When a west coast television producer told chef Luke Zahm that not enough people care about the food of the upper Midwest, it was like “pouring rocket fuel on a match.”
“As a kid growing up in rural pockets, you look for ways to justify why you should feel good about where you’re from,” said Zahm, owner of Driftless Café in Viroqua and a native of tiny La Farge.
This summer, the 40-year-old chef steps in as the new host of the PBS show “Wisconsin Foodie,” shown Thursdays at 8 p.m. on Wisconsin Public Television. Kyle Cherek hosted the Regional Emmy Award-winning show for 11 years.
While Cherek didn’t come from the world of food, Zahm has spent his career promoting the producers of his home state, including working in Washington, D.C., to lobby for sustainable food.
He got a taste for the small screen on Guy’s Grocery Games last year and pitched a “chef and the farmer”-style show to the Food Network. The execs didn’t go for it — not enough advertising, Zahm recalled.
“I’ve grown up my whole life feeling like an underdog,” said Zahm, who with executive producer Arthur Ircink is now filming episodes that will begin airing in January 2020.
“It generates humility. It generates honesty and sincerity, passion and identity.”
Zahm moved back to Vernon County in 2011 after cooking in the Madison area at Lombardino’s, The Old Fashioned, Kennedy Manor and Epic Systems, where he spent five years. He and his wife Ruthie bought the Driftless Café in 2013. Two years ago, Zahm and Driftless were long-listed for a James Beard Award for Best Chef Midwest, and the Viroqua-based Edible Madison magazine has twice named him a “Local Hero.”
Zahm took a pause from shooting b-roll to chat with the Cap Times about his new gig, what’s going on at the café while he’s out on location, and why he thinks highlighting the food of rural Wisconsin can help bridge a political divide.
Congrats on the new gig! How did you first hook up with “Wisconsin Foodie?”
I got a call from the executive producer, Arthur. I was at a Chuck-E-Cheese with my kids and it was so cold, in February, on a Sunday. They said, "We’re swinging through the area tomorrow and wonder if you’d like to be profiled?" I said, "Of course!" In a town of 4,352, it never fails to surprise and delight me that people are interested in what’s happening here.
I assumed it was TV magic, like I start a dish and we would have all the finished components and it would be a quick shoot. When Arthur and Kyle and the crew showed up I had things prepped. Arthur was like, “Push all that to the side. I want you to start from the very beginning.”
It helped me tell the story of the producers in the region, and really gave me an opportunity to become acclimated on camera. I had a good time doing the shoot. We had a lot of really positive feedback on it. People came that may have never heard of Viroqua or the Driftless Café. It felt really great.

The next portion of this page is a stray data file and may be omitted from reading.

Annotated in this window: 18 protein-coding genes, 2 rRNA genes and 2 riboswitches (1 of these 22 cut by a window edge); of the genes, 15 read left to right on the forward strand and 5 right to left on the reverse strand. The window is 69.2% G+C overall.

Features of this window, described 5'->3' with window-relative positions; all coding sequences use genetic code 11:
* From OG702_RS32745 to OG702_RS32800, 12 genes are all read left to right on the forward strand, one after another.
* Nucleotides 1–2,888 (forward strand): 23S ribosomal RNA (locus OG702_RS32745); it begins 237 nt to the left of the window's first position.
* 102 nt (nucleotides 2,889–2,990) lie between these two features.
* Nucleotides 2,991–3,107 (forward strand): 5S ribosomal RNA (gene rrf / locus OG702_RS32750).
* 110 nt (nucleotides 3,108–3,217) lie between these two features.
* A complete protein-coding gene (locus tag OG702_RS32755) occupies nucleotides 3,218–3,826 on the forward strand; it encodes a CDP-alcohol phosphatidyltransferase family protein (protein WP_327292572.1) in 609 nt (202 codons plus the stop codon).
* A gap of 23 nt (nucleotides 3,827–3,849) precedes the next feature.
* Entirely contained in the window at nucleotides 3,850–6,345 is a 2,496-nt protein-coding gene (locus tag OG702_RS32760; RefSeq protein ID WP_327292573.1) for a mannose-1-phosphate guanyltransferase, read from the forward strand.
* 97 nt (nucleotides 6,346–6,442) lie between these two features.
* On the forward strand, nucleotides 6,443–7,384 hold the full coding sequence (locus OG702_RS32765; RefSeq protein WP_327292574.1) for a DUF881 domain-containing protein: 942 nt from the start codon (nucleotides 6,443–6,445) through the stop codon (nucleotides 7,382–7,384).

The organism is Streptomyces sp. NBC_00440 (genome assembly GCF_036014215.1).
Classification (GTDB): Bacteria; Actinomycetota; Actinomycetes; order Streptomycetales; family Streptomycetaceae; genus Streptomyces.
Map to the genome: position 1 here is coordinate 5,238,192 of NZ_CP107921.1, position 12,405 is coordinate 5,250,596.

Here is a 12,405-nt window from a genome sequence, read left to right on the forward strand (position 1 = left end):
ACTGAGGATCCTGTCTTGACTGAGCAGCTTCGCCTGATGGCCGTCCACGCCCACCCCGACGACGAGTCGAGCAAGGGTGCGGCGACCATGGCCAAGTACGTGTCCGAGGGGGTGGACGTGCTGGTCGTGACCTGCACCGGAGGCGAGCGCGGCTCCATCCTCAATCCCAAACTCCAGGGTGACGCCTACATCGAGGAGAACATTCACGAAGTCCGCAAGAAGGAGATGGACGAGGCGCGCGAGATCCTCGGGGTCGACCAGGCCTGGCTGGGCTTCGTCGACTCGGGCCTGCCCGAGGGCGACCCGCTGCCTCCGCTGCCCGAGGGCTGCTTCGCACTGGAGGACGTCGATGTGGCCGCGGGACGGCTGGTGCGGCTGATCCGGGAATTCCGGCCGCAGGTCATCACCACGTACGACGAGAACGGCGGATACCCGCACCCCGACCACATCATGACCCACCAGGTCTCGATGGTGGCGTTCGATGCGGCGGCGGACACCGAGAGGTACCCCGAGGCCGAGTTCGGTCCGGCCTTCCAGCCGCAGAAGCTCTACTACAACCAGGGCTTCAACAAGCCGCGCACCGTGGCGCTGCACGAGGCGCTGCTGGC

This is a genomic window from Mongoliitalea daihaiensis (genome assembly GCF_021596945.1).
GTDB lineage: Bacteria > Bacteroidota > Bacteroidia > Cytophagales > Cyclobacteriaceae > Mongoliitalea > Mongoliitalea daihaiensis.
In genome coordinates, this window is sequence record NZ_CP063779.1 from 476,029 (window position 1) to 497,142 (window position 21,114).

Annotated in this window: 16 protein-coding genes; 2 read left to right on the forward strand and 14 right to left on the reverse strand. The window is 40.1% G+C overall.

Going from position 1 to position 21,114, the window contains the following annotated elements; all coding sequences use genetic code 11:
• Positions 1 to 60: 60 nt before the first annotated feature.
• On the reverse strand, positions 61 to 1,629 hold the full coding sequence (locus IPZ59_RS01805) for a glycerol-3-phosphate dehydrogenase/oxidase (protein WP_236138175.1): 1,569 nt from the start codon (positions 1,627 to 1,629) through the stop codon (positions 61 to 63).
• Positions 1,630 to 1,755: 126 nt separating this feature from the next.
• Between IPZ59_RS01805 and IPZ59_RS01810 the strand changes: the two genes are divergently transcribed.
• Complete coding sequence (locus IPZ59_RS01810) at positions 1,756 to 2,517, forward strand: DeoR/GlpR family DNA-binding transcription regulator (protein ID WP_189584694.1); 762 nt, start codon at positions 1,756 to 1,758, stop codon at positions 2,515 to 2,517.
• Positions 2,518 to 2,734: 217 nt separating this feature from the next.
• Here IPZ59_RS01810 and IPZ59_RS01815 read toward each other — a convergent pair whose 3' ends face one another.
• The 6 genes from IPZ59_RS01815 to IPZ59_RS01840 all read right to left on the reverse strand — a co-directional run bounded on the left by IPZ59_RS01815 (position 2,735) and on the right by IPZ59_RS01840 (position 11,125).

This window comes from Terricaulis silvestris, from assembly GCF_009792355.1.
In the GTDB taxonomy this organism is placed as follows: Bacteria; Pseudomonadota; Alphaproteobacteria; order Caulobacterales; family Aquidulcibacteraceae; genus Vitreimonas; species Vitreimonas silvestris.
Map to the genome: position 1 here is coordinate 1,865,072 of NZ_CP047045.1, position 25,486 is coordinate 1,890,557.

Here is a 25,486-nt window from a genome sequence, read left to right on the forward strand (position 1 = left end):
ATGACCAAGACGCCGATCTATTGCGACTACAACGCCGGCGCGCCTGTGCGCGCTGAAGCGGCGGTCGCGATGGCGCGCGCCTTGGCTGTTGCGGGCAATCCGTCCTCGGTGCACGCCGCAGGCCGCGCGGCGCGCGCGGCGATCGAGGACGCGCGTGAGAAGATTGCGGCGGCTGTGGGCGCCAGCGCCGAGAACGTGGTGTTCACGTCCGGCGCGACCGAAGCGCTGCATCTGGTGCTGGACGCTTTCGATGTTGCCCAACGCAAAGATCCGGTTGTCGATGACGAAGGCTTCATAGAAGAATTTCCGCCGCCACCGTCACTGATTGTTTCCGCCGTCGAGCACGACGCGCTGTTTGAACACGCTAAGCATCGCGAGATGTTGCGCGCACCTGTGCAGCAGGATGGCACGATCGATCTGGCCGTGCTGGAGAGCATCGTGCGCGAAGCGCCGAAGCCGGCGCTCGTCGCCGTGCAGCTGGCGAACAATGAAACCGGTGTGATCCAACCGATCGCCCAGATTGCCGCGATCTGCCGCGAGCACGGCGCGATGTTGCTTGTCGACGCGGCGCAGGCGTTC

In your transition from chef to TV host, what have been the biggest challenges?
Making TV is hard! It’s hard work. To do one episode is one thing. The producers give you some grace — like that’s you, that’s a nuance, that will translate well on camera or we’ll edit this out.
Now, I am trying to steer and guide conversations with characters that maybe aren’t as comfortable on camera. I walk them through their story. There’s a lot of cues and shoots and reshoots. For me to walk through a door correctly might take 10 takes from 10 different angles. That’s a steep learning curve. The producers sent me out on shoots with just a cameraman for me to practice.
And asking good questions, it’s a honed skill! You’re thinking two steps ahead, how do I make this bridge so this character has all the complete pieces?
Right now I have a problem with the word “amazing.” You can only use that word so many times on camera before it loses its pop.
What’s going on back at Driftless Café while you’re out with the “Foodie” crew?
(Chef) Mary Kastman moved to Viroqua last year, from Sarma and Oleana in Boston. For me that has been a tremendous relief, to have someone who understands food and is interested in putting her imprint on Wisconsin cuisine through the flavor profiles she loves to cultivate. Right now we have this interpretation of Midwestern cuisine with a Middle Eastern twist, which is pretty amazing.
We know we need more people of color and other diversity in food media. How does “Wisconsin Foodie” plan to tell immigrant and indigenous stories?
My concern coming into this show was that people don’t need another white male chef telling them what’s great about food in the world. There’s a ton of examples of that in food media culture. We’ve been deliberate in trying to find food stories that speak to a different demographic. There are indigenous pieces that are worked into menus here that people take for granted.
We just got done shooting a Oaxacan cheesemaker, Cesar (Luis). We went to his backyard and to his butcher in Campbellsport, this quintessential old school butcher shop. It’s this collision of cultures. The family has been in business for 70 years and Cesar told him about cuts he wanted that they’d never heard of using. There’s a cultural exchange that happens, that’s the beauty.
How will your rural roots inform the future direction of “Wisconsin Foodie?”
Personally, I think Midwestern food has some of the same staying power as our fascination with Southern cuisine. We may not all have the same privilege and opportunity to eat in restaurants in our state that are so high-brow. But man oh man, there’s amazing food culture that’s rooted here that is simple, that is based in tradition, people passing down stories from generations.
There is definitely a different perspective in rural America. Rural America just feels like it’s not being paid attention to. We have the ability to start bridging that gap, to start moving this vehicle forward. We can have meaningful conversations with each other that help us realize we’re not so far apart.